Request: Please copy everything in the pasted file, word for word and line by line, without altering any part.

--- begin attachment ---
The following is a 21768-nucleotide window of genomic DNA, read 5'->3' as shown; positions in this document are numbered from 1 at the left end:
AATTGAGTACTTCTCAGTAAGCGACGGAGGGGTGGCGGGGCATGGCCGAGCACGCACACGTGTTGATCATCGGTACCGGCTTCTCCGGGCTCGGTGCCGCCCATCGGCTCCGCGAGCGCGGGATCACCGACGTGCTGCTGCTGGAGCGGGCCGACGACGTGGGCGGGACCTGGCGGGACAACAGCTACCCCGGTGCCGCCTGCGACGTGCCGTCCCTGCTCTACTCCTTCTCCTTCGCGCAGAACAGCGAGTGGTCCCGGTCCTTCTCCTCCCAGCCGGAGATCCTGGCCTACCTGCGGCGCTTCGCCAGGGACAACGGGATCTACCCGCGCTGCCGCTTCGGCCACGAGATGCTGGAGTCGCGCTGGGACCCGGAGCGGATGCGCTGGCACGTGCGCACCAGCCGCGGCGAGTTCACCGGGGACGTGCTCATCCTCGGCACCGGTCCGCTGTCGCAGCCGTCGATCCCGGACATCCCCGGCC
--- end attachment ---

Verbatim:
The following is a 21768-nucleotide window of genomic DNA, read 5'->3' as shown; positions in this document are numbered from 1 at the left end:
AATTGAGTACTTCTCAGTAAGCGACGGAGGGGTGGCGGGGCATGGCCGAGCACGCACACGTGTTGATCATCGGTACCGGCTTCTCCGGGCTCGGTGCCGCCCATCGGCTCCGCGAGCGCGGGATCACCGACGTGCTGCTGCTGGAGCGGGCCGACGACGTGGGCGGGACCTGGCGGGACAACAGCTACCCCGGTGCCGCCTGCGACGTGCCGTCCCTGCTCTACTCCTTCTCCTTCGCGCAGAACAGCGAGTGGTCCCGGTCCTTCTCCTCCCAGCCGGAGATCCTGGCCTACCTGCGGCGCTTCGCCAGGGACAACGGGATCTACCCGCGCTGCCGCTTCGGCCACGAGATGCTGGAGTCGCGCTGGGACCCGGAGCGGATGCGCTGGCACGTGCGCACCAGCCGCGGCGAGTTCACCGGGGACGTGCTCATCCTCGGCACCGGTCCGCTGTCGCAGCCGTCGATCCCGGACATCCCCGGCC